The Glycymerididae is a worldwide family of large marine bivalves. There is about 100 species (Huber, 2010), widely distributed in tropical and temperate waters. Shells are mainly 30-50 mm in length, with a few up to 115 mm.
The NSW species fall into two groups. The first group (i.e., the first three species treated here) lives in shallow water, and are commonly washed up on beaches, particularly in southern Australia, where they may be abundant after storms. The second group (i.e., the last two species treated here) lives in deeper water and are only collected by dredge or trawl. Species live partly buried in sand, fine gravel, or mud. They are suspension feeders, extracting microscopic particles from seawater which they draw in and pass over the gills, in the usual mode of bivalves.
Lamprell, K.L. and Whitehead, T. 1992. Bivalves of Australia Volume 1. Crawford House Press, Bathurst, NSW.
All the glycymeridids from NSW are treated here.
Species of Glycymerididae are characterised by their taxodont hinge, shown in Fig. 1. The number of teeth in the hinge varies between species, and in some species with age. Among the NSW species the hinge is fairly constant, so it is not useful for species separation, the most useful characters being habitat and external sculpture. All species have a periostracum, either covering most of the shell or restricted to the ventral margin, the detailed structure of which is useful in species identification.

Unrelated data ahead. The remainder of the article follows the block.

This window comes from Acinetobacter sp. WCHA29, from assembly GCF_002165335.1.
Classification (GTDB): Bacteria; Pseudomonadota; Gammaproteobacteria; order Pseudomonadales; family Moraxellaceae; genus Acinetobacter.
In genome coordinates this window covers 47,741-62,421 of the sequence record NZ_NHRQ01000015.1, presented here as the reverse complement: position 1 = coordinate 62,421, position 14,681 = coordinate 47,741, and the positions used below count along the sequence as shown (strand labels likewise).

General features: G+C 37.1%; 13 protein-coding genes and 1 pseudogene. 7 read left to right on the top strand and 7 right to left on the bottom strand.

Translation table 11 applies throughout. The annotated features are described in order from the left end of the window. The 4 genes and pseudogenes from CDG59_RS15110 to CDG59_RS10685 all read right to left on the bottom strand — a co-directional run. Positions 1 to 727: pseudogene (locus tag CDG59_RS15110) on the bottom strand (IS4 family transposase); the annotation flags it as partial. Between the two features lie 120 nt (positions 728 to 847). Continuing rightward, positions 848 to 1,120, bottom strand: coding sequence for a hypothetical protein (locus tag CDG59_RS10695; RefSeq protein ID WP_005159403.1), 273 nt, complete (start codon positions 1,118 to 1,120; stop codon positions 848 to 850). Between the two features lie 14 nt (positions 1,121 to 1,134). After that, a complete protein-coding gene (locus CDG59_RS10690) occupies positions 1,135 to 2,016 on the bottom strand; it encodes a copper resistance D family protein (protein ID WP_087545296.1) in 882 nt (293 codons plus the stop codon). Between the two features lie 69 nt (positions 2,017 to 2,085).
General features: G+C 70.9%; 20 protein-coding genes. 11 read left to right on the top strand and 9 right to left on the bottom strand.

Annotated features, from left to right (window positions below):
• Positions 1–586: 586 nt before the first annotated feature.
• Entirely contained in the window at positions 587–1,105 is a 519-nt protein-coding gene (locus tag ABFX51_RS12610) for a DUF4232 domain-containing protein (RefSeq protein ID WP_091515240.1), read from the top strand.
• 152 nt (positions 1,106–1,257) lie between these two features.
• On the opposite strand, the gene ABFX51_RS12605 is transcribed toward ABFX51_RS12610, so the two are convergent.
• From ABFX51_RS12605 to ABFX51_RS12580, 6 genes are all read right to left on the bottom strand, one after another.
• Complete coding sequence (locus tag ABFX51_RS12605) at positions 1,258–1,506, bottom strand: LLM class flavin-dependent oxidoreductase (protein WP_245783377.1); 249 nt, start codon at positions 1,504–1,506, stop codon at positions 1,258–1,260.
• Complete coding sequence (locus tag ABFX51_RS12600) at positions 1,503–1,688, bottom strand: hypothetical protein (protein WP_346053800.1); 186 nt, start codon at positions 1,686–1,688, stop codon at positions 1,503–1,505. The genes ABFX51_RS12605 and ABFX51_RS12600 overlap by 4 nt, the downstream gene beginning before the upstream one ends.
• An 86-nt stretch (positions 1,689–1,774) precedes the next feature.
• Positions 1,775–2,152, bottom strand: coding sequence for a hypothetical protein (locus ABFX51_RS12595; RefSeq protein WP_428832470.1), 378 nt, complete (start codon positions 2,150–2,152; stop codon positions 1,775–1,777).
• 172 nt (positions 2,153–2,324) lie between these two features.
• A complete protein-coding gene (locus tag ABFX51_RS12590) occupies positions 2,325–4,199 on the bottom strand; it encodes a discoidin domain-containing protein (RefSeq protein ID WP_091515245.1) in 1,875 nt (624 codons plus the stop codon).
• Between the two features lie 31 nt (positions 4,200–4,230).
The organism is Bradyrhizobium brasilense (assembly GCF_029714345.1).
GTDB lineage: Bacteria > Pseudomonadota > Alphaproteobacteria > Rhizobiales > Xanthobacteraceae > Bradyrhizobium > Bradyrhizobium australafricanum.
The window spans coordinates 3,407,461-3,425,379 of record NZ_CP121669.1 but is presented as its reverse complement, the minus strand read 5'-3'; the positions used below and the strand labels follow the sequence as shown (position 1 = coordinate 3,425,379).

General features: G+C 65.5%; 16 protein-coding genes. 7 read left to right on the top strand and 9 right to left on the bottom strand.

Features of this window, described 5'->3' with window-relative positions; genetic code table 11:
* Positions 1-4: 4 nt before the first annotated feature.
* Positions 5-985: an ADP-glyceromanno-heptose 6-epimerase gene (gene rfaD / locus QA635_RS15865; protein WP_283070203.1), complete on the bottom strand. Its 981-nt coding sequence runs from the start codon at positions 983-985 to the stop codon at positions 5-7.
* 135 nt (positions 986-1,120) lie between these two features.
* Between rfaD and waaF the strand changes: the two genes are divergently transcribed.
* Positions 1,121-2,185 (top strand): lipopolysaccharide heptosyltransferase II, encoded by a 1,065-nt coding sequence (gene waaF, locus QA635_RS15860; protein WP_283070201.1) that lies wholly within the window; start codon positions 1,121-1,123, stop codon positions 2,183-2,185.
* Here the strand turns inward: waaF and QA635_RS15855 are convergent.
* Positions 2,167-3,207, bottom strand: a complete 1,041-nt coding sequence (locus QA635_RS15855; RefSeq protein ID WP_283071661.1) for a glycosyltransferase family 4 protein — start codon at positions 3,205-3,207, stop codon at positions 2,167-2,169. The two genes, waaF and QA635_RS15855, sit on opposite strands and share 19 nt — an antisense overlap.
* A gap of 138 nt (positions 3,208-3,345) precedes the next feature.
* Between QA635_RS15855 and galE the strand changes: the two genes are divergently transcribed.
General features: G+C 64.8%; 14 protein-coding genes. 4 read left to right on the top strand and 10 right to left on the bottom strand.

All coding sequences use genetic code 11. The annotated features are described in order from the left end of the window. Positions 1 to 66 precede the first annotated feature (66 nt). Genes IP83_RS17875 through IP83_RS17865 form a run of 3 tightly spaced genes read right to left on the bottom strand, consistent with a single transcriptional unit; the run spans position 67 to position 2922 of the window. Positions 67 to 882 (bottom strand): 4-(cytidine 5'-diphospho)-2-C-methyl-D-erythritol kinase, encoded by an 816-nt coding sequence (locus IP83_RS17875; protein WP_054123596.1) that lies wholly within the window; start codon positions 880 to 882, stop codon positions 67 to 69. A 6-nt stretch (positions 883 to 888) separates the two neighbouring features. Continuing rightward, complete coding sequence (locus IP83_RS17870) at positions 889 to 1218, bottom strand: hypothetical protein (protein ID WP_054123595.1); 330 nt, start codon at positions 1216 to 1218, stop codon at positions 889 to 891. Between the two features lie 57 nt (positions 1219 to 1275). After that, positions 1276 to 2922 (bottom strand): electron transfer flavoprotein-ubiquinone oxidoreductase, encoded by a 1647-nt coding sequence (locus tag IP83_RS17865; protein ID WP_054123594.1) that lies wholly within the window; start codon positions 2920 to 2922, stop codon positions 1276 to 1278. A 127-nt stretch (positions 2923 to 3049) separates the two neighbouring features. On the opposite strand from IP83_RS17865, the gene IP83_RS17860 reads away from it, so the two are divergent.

Fig. 1: Taxodont hinge of Glycymeris holoserica
Glycymeris magnificens Iredale, 1929
This species was described from very old, worn single valves dredged from 50-60 fathoms off Montague Island in southern NSW. Other specimens are known from 70-230 m depth in southern NSW. The species is conspicuous because of its size, up to 103 mm in length (Powell, 1979). It may be the same as the New Zealand species Tucetona laticostata (Quoy & Gaimard, 1835).
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